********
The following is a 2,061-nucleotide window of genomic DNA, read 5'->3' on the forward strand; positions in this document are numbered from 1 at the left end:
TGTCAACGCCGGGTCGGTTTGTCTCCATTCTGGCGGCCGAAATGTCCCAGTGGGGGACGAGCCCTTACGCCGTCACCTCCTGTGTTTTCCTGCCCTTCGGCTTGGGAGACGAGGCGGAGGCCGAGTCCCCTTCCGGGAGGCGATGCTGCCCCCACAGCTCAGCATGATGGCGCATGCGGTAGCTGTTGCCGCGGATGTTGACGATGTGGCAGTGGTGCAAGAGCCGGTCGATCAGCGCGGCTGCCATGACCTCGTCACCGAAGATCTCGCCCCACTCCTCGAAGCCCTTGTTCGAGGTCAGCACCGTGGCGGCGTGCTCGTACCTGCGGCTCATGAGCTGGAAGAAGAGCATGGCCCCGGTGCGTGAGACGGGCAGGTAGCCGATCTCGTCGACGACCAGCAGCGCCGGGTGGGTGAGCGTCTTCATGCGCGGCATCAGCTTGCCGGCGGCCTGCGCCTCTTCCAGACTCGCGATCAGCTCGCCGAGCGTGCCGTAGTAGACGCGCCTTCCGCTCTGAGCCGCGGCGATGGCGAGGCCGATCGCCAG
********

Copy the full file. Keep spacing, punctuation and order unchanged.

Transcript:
The following is a 2,061-nucleotide window of genomic DNA, read 5'->3' on the forward strand; positions in this document are numbered from 1 at the left end:
TGTCAACGCCGGGTCGGTTTGTCTCCATTCTGGCGGCCGAAATGTCCCAGTGGGGGACGAGCCCTTACGCCGTCACCTCCTGTGTTTTCCTGCCCTTCGGCTTGGGAGACGAGGCGGAGGCCGAGTCCCCTTCCGGGAGGCGATGCTGCCCCCACAGCTCAGCATGATGGCGCATGCGGTAGCTGTTGCCGCGGATGTTGACGATGTGGCAGTGGTGCAAGAGCCGGTCGATCAGCGCGGCTGCCATGACCTCGTCACCGAAGATCTCGCCCCACTCCTCGAAGCCCTTGTTCGAGGTCAGCACCGTGGCGGCGTGCTCGTACCTGCGGCTCATGAGCTGGAAGAAGAGCATGGCCCCGGTGCGTGAGACGGGCAGGTAGCCGATCTCGTCGACGACCAGCAGCGCCGGGTGGGTGAGCGTCTTCATGCGCGGCATCAGCTTGCCGGCGGCCTGCGCCTCTTCCAGACTCGCGATCAGCTCGCCGAGCGTGCCGTAGTAGACGCGCCTTCCGCTCTGAGCCGCGGCGATGGCGAGGCCGATCGCCAG